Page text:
Economic Review

Reverberations of China Stock Crisis

China, Dollar, Yuan, Stock Exchange, Australia
Written by Fahad Nabeel

For almost the first six months of this year, the financial world was concerned about the effects of the Greek debt crisis on Eurozone and the global markets. Hardly anyone would have predicted at that time, that a new stock crisis would arise from the world’s second largest economy.

Flashback to 2014, when the Chinese government encouraged Chinese people, through the media outlets, to invest in stock markets. Consequently, the Shanghai Index  jumped by 150% in a year from June 2014 until mid-June this year. The steady increase in the index, at that time, used to draw 1.4 million new investors every week to bet on the shares. The retail investors kept on buying the stocks, even though economic growth and company profits were weak. Consequently, a stock market bubble was developed, which popped up on 12th June this year. Ever since, the dramatic upward-downward trend kicked off an uncertain stock crisis which has created panic and uncertainty among investors all around the world.

The next two weeks since mid-June witnessed the biggest two-week slump in the Chinese stock markets since December 1996, with Shanghai and Shenzhen markets dropping more than 7% on 26th June. The next day, the Chinese central bank cut the interest rate to record low.

Meanwhile, the Shanghai Index lost about a third of its value by the third week since mid-June. The $3.25 trillion losses, at that time, were roughly 10 times the annual GDP of Greece. On 7th July, about 1,400 companies or more than half of those listed in stock markets filed for a trading halt in order to prevent further losses.

In order to control the damage, China banned the shareholders with stakes of more than 5% from selling shares for the next six months. The Chinese state asset regulator ordered state-owned enterprises not to sell shares of their listed companies. Moreover, China Securities Finance Corporation (CSFC), the national margin trading service provider, said that it would buy more shares of SMEs, which have suffered the biggest losses. Furthermore, Chinese authorities suspended IPOs, introduced a $120 billion Central bank-backed market stabilization fund. These measures helped to restore confidence in the market for the next few weeks.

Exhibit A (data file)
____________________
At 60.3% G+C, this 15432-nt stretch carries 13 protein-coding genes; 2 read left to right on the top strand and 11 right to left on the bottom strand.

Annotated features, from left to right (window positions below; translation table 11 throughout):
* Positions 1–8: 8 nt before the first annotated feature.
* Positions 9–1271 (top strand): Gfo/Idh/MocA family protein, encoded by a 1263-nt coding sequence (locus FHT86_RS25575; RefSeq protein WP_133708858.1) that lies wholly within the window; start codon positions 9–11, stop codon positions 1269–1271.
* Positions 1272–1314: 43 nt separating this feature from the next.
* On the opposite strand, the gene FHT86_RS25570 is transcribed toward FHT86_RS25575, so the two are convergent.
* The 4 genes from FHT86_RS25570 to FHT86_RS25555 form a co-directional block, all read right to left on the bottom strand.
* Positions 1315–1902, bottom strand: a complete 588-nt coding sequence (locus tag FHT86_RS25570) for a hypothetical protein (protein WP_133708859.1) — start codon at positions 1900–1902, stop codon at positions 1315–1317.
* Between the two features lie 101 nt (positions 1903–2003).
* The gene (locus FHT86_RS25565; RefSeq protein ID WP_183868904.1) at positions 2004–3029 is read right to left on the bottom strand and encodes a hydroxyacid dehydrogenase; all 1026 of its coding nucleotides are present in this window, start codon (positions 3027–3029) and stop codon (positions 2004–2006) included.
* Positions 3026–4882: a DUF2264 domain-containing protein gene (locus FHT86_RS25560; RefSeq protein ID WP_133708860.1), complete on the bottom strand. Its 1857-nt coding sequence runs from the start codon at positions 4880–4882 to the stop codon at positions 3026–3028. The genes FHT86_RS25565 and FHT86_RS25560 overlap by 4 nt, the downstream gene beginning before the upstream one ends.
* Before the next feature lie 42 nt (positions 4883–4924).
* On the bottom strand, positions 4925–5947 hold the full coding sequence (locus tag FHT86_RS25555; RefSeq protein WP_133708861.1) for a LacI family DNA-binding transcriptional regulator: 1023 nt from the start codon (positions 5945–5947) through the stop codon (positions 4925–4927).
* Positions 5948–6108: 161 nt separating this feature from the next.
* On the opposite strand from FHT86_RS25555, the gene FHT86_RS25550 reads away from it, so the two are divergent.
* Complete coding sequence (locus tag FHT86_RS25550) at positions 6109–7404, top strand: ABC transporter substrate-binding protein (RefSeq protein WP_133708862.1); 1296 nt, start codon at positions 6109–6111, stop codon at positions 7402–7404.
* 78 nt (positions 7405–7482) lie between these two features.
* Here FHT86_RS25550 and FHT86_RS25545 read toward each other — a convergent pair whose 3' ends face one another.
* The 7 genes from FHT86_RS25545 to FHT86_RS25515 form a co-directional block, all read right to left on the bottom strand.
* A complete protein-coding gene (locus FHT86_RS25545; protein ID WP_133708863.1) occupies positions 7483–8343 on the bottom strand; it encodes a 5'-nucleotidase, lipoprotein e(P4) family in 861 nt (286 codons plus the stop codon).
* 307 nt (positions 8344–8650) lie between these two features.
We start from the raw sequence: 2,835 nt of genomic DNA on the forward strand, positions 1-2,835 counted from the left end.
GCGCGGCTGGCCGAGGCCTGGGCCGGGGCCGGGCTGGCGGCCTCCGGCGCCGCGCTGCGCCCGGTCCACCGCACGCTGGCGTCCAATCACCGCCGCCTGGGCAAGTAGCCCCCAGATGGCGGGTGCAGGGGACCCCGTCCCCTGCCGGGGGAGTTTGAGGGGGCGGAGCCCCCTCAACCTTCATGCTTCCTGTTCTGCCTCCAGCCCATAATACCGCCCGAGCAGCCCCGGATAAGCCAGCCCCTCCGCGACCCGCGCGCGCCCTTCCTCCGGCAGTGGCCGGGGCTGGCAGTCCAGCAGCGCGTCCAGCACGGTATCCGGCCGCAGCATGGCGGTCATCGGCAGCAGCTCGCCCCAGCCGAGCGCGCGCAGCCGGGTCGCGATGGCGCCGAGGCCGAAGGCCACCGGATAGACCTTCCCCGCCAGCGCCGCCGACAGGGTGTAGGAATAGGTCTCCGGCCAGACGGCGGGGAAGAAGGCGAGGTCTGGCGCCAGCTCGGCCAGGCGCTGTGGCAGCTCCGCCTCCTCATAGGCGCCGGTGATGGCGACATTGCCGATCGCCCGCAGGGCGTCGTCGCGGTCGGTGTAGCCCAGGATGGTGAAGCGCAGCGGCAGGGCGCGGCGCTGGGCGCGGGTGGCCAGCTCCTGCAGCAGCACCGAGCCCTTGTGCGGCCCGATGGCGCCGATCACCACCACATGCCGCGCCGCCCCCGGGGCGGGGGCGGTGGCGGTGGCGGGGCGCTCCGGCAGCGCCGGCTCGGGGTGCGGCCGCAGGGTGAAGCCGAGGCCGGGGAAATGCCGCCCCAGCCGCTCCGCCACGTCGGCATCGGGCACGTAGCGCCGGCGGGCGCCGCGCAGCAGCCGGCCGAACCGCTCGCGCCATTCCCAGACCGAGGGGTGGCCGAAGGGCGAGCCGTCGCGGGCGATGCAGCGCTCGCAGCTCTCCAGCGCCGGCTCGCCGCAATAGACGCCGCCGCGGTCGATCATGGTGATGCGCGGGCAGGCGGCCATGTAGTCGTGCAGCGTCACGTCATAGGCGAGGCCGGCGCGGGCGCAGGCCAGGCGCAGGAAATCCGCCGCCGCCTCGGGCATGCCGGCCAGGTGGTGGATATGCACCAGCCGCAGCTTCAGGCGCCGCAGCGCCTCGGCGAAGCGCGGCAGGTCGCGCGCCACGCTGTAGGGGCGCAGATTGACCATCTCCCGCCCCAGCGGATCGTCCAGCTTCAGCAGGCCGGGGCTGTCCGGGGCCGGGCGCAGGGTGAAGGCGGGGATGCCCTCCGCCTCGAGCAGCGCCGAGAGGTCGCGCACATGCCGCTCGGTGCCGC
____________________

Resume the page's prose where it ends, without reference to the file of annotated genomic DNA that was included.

Afterwards, on 9th July, the Shanghai Index rose by 5.8% for its biggest daily percentage gain in six years. But, on 27th July, the stock markets trembled once again, this time Shanghai Index plunged to its steepest one-day drop in eight years. The new plunge casted serious doubts over the measures taken by the Chinese government. In the wake of the stock crisis, the central bank devalued the Chinese yuan against the US dollar by 2%, which was the biggest drop since 1994. Meanwhile, the authorities punished 197 people for spreading rumors about stock crisis and the Tianjin blast.

Aftershocks of the uncertain stock crisis continued. On 24th August, the Shanghai Index fell by 8.5%, erasing all the gain made by the market in this year. Moreover, it was the biggest one-day percentage loss since 2007. The effects of the ‘Black Monday’ plunge were felt all across the global stock markets.

Media reports suggest that Chinese government has decided to abandon attempts to boost the stock market. Instead, it has now decided to find and punish those suspected of destabilizing the market.

Moreover, the Chinese economy, which was growing in double-digit figures in the early years of the 21st century, is now in decline. The Chinese GDP growth has halved from 14% in 2007 to 7.4% last year. The IMF had already projected that China’s economy will grow by 6.8% this year, which will be the slowest growth rate since 1990. Although the latest GDP figures for the second quarter of 2015 show a 7% growth, which is in line with the Chinese government target for this year, experts have questioned the reliability of the latest figures.

It is important to understand that the Chinese economy is deeply connected with the world markets. The most populous country in the world imports more than $1.4 trillion of goods annually from all around the world. More than 1.3 billion Chinese consumers have been playing an important role in boosting world economy with their spending. The four largest companies of the world are Chinese banks. Major American companies like Apple Inc. heavily depend on the health of Chinese economy and stock markets for their revenues.

In the short run, countries like Australia (around 30% exports go to China), South Korea (29%) and Brazil (18%) will be affected by the stock crisis. The Asian countries, having strong trade relations with China, will suffer more if the crisis continues. If the crisis continues for a long run, then all major economies of the world will suffer from it because, many countries, industries and companies are dependent on Chinese economy for their own growth.

About the author

Fahad Nabeel

studies Journalism and Mass Communication from the Virtual University of Pakistan. He has considerably researched on regional geo-political issues and militancy trends.

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